• 4x4 sterile gauze dressings (individually wrapped)
  • Magnifying glass to see splinters
  • Nonallergenic adhesive tape
  • Safety pins
  • Scissors
  • Triangular bandages
  • Antiseptic wipes
  • Blunt-tipped scissors
  • Latex gloves
  • Eye cup or small plastic cup to wash out eyes
  • Emergency (foil) blanket
  • Thermometer
  • Antibiotic salve
  • Tweezers
  • High-absorbency pads
  • Wound disinfectant
  • Saline for eye irrigation
  • Small paper cups
  • Aspirin or acetaminophen
  • Liquid soap
  • Tissues
  • Cold compress
  • Smelling salts

Practice promotes preparedness!

Every state in the U.S. is prone to earthquakes. Earthquakes such as the magnitude-7.3 Landers, CA temblor in 1992 can strike at any time and cause numerous deaths and injuries. Experience also shows us that even moderate earthquakes — in the magnitude 5 to 6.9 range — can cause a significant number of deaths and injuries. The magnitude-6.7 Northridge, CA earthquake in 1994 caused 57 deaths, more than 10,000 injuries and an estimated $40-42 billion in property losses.

Learn what to do during an earthquake—whether you’re at home, work or school. Taking the proper actions can save lives and reduce your risk of death and injury. Use the information on the reverse side of this Focus Sheet to help you become more prepared. Take part in earthquake safety exercises such as the annual statewide Earthquake—Duck, Cover and Hold Drill held in California during the month of April. Contact your local office of emergency services for more information.

These are only suggestions for preparing your family. Use discretion and common sense in your preparations.

STEP 4: Duck, Cover and Hold

How

If an earthquake strikes while you’re INDOORS, follow the steps below:

DUCK or drop down to the floor. Avoid windows, bookcases, file cabinets, heavy mirrors, hanging plants and other heavy objects that could fall. Watch out for falling plaster or ceiling tiles. (Protective window coating and materials for anchoring computers, televisions and other breakable items are now available.)

Take COVER under a sturdy desk, table or other piece of furniture until the shaking stops. If that’s not possible, seek cover against an interior wall and protect your head and neck by covering them with your arms. Avoid danger spots near windows, hanging objects, mirrors and tall furniture.

HOLD ON to the leg of a sturdy desk, table or other piece of furniture if you take cover under it. Be ready to move with it. HOLD the position until the ground stops shaking and it’s safe to move.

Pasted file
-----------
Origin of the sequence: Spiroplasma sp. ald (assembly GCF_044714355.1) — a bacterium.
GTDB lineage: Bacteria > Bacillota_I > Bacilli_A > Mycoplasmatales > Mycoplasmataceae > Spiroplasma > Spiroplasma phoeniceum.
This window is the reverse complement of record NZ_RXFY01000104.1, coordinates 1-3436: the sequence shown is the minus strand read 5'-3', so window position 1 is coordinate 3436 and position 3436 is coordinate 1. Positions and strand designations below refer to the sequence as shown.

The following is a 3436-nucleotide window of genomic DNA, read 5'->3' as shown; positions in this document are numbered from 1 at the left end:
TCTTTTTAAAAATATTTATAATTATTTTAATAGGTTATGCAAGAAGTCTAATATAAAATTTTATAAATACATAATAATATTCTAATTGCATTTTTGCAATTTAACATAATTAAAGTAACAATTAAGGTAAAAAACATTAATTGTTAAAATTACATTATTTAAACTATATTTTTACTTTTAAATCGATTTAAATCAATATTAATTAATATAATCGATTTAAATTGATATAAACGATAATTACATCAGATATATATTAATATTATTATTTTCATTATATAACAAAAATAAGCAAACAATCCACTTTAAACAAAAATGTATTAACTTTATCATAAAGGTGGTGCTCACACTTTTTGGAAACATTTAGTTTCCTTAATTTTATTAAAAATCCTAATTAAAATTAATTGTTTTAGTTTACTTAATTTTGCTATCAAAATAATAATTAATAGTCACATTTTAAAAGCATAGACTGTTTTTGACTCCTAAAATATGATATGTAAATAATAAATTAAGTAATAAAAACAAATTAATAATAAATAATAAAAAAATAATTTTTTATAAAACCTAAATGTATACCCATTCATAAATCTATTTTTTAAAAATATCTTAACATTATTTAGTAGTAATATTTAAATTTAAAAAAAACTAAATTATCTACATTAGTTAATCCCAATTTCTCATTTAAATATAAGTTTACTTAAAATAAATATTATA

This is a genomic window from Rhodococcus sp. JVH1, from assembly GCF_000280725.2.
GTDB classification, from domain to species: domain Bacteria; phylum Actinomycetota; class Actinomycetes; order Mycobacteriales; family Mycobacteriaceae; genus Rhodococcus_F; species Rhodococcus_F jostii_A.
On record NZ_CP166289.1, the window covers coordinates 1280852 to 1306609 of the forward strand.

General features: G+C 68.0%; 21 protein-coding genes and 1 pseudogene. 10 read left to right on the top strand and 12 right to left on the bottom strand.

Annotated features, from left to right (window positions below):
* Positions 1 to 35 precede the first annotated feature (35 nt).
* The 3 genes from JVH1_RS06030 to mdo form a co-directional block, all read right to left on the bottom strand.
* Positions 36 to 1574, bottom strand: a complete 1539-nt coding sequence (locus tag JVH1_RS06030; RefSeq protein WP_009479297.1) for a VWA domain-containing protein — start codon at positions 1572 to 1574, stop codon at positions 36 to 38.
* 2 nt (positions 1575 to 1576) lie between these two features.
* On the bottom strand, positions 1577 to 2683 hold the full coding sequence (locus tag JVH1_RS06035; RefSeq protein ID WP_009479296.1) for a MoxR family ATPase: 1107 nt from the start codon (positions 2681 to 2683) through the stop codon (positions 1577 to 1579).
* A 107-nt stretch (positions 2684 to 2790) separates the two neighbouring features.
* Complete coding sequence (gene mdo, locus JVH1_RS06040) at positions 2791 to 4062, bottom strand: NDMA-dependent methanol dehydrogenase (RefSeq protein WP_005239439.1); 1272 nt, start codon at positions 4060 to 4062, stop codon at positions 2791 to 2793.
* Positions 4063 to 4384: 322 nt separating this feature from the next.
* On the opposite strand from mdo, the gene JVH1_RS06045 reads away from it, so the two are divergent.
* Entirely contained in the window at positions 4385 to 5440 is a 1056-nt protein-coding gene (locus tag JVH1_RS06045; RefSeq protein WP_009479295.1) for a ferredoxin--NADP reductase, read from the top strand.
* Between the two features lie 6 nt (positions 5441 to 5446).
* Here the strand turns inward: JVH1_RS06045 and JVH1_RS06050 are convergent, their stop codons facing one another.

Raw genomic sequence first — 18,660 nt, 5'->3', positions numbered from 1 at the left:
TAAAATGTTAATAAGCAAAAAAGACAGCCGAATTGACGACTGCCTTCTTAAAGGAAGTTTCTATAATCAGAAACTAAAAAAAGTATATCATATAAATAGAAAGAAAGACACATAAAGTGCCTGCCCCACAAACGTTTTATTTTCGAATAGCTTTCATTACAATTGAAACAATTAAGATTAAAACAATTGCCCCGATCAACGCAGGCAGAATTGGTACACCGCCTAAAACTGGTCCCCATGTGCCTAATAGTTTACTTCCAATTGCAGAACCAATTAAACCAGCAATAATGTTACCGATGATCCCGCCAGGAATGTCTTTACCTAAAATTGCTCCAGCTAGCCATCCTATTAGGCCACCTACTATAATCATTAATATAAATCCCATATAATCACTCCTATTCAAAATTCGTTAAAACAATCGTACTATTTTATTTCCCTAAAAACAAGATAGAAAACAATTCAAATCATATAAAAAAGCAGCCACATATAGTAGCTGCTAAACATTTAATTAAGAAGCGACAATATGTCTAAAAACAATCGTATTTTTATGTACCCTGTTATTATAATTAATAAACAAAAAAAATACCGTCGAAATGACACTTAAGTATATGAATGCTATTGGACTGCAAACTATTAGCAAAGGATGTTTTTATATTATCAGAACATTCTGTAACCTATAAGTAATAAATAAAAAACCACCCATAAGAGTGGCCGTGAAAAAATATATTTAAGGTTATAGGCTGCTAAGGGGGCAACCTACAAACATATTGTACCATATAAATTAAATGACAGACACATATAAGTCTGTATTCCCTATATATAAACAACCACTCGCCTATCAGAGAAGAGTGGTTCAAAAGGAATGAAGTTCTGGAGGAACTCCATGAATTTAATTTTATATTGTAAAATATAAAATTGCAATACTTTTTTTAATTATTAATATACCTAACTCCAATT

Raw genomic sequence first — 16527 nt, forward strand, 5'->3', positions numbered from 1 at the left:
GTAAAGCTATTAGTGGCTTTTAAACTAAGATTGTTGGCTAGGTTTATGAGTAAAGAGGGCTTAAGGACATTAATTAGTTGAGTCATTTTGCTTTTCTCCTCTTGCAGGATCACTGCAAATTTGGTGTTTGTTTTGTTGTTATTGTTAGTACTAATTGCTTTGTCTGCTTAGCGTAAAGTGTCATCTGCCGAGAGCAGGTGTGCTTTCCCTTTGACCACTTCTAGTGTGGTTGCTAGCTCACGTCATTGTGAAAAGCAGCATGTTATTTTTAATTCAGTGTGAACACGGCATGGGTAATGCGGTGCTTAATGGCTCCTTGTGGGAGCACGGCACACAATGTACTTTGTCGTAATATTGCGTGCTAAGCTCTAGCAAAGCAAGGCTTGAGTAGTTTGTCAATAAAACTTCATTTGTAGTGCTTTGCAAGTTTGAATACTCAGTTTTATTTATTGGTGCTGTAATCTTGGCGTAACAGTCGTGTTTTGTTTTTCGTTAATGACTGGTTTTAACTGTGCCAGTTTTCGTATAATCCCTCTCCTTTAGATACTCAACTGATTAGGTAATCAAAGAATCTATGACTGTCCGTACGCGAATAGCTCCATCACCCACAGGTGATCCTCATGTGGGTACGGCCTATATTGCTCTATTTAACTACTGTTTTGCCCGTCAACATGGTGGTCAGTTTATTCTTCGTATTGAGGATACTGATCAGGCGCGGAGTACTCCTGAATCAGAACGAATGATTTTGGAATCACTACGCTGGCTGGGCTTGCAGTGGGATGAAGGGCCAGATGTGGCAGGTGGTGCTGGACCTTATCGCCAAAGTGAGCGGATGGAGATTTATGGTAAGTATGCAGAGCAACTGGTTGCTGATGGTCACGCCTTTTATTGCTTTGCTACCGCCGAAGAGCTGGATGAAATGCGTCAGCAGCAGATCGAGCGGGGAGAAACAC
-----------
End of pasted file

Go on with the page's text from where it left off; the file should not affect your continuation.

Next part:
Other Locations

Earthquakes don’t always occur when you and your family are at home, work or school. If you are in a public place, remain calm and do not rush for exits. Take the time in any location to identify alternate exits. Here are some additional safety tips if you’re at specific locations when the
shaking starts:

  • If you’re in an OFFICE BUILDING, don’t use the elevators. Don’t be surprised if the fire alarm, burglar alarm or sprinkler system comes on.
  • If you’re OUTDOORS and can safely do so, move to a clear area, away from trees, signs, windows, buildings, electrical wires and poles.
  • If you’re on a SIDEWALK NEAR BUILDINGS, duck into a doorway to protect yourself from falling bricks, glass, plaster and debris.
  • If you’re DRIVING, pull over to the side of the road, stop and set the parking brake. Try to avoid overpasses, bridges, power lines, signs and other hazards. Stay inside the vehicle until the shaking is over. Do not exit your car if wires have fallen on it.
  • If you’re in a CROWDED STORE OR OTHER PUBLIC PLACE, don’t rush for exits. Move away from display shelves containing objects that could fall.
  • If you’re in a WHEELCHAIR, stay in it. If possible, move to cover, lock your wheels and protect your head with your arms.
  • If you’re in the KITCHEN, turn off the stove and move away from it, the refrigerator and overhead cupboards. [Anchor appliances and install safety latches on cupboard doors NOW.]
  • If you’re in a STADIUM OR THEATER, stay in your seat and protect your head with your arms. If possible, try to crouch down so that your head is below the top of the chair. Don’t try to leave until the shaking is over. Leave in a calm, orderly manner when the shaking stops and you are instructed to do so.